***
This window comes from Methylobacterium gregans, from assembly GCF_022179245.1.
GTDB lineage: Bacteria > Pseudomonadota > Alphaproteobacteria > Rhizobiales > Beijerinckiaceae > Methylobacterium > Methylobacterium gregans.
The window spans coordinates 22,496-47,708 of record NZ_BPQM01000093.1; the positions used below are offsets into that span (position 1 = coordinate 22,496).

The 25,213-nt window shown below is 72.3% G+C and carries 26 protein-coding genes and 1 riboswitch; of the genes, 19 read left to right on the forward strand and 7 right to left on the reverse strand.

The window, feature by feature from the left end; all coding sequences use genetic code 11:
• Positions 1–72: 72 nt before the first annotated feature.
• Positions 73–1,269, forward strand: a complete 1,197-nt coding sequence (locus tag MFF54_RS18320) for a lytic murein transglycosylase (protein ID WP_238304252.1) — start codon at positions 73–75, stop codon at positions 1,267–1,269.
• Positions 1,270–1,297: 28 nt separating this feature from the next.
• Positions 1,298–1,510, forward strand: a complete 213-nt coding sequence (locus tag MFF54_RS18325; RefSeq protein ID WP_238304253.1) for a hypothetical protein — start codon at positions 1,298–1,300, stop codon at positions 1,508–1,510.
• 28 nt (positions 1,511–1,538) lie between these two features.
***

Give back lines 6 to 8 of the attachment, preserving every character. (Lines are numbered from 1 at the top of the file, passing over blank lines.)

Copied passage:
• Positions 1–72: 72 nt before the first annotated feature.
• Positions 73–1,269, forward strand: a complete 1,197-nt coding sequence (locus tag MFF54_RS18320) for a lytic murein transglycosylase (protein ID WP_238304252.1) — start codon at positions 73–75, stop codon at positions 1,267–1,269.
• Positions 1,270–1,297: 28 nt separating this feature from the next.